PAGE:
Cannabidiol (CBD) and cannabigerol (CBG) are non-psychotropic terpenophenols isolated from Cannabis sativa, which, besides their anti-inflammatory/antioxidant effects, are able to inhibit, the first, and to stimulate, the second, the appetite although there are no studies elucidating their role in the hypothalamic appetite-regulating network. Consequently, the aim of the present research is to investigate the role of CBD and CBG in regulating hypothalamic neuromodulators. Comparative evaluations between oxidative stress and food intake-modulating mediators were also performed.
Rat hypothalamic Hypo-E22 cells and isolated tissues were exposed to either CBD or CBG, and the gene expressions of neuropeptide (NP)Y, pro-opiomelanocortin (POMC) and fatty acid amide hydrolase were assessed. In parallel, the influence of CBD on the synthesis and release of dopamine (DA), norepinephrine (NE), and serotonin (5-HT) was evaluated. The 3-hydroxykinurenine/kinurenic acid (3-HK/KA) ratio was also determined.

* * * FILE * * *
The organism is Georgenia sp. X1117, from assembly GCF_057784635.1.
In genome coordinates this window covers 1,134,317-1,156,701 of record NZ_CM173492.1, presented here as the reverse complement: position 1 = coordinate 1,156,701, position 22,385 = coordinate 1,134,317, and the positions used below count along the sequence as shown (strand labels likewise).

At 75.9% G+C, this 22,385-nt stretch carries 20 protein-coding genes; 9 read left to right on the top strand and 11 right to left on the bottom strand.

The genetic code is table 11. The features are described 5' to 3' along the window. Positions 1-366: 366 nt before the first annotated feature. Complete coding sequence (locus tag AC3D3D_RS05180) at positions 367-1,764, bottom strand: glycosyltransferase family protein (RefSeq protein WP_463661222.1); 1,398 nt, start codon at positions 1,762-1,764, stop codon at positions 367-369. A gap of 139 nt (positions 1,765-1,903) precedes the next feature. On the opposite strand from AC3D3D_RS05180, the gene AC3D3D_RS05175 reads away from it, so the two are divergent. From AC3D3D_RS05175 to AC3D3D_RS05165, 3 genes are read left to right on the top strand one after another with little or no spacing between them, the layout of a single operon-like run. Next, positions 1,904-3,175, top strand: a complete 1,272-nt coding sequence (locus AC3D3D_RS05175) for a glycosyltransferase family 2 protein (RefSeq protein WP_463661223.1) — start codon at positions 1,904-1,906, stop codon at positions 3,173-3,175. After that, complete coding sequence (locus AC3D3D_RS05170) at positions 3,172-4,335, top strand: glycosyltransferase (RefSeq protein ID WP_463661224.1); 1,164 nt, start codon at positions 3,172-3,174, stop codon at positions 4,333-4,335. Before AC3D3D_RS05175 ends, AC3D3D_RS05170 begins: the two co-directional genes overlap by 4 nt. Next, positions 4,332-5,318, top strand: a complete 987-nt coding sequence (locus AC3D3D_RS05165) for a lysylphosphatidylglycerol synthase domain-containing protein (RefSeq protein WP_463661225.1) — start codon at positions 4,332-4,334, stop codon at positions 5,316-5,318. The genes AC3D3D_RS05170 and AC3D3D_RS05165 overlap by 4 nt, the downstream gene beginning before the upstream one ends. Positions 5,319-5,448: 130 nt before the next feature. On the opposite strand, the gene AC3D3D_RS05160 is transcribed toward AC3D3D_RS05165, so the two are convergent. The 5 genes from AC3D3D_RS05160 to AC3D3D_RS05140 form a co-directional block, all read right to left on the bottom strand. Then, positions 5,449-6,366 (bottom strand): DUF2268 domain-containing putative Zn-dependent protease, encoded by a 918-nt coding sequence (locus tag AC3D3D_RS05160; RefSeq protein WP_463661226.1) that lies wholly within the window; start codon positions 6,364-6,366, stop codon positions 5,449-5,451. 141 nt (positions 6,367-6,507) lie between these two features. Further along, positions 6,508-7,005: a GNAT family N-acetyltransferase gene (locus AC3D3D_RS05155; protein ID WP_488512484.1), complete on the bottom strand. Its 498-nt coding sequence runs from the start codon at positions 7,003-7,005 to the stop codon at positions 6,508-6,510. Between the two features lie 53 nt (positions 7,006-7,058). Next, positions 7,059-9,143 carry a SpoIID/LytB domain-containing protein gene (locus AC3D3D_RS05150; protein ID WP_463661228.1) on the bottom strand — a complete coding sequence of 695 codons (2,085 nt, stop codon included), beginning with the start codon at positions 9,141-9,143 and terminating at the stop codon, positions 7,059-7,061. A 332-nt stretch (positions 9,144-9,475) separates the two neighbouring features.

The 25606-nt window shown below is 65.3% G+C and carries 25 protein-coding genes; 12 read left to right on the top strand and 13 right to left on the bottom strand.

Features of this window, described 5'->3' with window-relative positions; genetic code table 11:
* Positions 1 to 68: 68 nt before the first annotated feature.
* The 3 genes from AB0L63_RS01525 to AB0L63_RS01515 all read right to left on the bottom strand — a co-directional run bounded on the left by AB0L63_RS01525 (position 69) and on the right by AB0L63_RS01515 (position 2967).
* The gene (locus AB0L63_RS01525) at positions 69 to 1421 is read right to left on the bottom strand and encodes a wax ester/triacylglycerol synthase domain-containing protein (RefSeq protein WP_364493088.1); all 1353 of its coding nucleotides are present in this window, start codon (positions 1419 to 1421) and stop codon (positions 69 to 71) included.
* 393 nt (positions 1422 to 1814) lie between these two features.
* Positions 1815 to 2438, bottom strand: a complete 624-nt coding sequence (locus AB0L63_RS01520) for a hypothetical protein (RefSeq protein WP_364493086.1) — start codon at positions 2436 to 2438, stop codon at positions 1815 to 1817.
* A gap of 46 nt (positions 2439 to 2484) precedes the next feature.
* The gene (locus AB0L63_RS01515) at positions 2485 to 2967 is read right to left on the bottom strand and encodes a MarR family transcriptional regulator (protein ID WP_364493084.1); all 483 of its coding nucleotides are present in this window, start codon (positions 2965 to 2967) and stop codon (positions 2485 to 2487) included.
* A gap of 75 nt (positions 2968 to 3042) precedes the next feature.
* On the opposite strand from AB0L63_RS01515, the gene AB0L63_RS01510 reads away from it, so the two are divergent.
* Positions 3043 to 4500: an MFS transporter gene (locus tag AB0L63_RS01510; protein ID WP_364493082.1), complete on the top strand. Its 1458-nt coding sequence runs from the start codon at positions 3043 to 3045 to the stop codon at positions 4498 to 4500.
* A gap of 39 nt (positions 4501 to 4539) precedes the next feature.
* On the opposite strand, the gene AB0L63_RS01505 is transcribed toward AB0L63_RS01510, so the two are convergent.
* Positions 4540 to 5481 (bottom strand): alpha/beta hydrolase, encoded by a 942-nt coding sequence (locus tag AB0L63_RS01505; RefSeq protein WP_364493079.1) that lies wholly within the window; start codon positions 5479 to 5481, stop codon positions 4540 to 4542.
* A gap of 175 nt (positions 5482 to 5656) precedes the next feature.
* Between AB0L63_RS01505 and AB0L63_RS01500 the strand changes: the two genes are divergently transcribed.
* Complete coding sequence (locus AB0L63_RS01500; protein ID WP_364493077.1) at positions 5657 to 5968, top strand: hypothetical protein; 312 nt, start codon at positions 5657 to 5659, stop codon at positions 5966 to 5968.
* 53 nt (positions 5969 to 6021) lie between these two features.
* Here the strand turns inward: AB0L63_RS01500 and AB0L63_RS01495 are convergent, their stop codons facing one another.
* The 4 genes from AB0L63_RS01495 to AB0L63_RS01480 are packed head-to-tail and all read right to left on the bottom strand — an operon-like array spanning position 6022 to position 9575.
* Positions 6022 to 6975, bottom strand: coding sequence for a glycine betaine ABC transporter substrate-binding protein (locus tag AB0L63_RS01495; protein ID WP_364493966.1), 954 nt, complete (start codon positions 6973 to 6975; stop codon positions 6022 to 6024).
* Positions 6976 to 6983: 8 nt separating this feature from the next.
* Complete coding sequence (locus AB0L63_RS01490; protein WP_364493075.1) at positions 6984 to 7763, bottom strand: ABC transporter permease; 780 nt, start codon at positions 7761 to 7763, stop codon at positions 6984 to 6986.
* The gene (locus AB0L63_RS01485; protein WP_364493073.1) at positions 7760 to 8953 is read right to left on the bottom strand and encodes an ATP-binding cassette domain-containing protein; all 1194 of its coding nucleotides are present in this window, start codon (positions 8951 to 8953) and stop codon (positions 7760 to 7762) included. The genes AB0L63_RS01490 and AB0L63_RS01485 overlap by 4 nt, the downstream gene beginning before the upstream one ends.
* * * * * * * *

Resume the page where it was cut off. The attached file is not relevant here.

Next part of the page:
Both CBD and CBG inhibited NPY and POMC gene expression and decreased the 3-HK/KA ratio in the hypothalamus. The same compounds also reduced hypothalamic NE synthesis and DA release, whereas the sole CBD inhibited 5-HT synthesis.
The CBD modulates hypothalamic neuromodulators consistently with its anorexigenic role, whereas the CBG effect on the same mediators suggests alternative mechanisms, possibly involving peripheral pathways.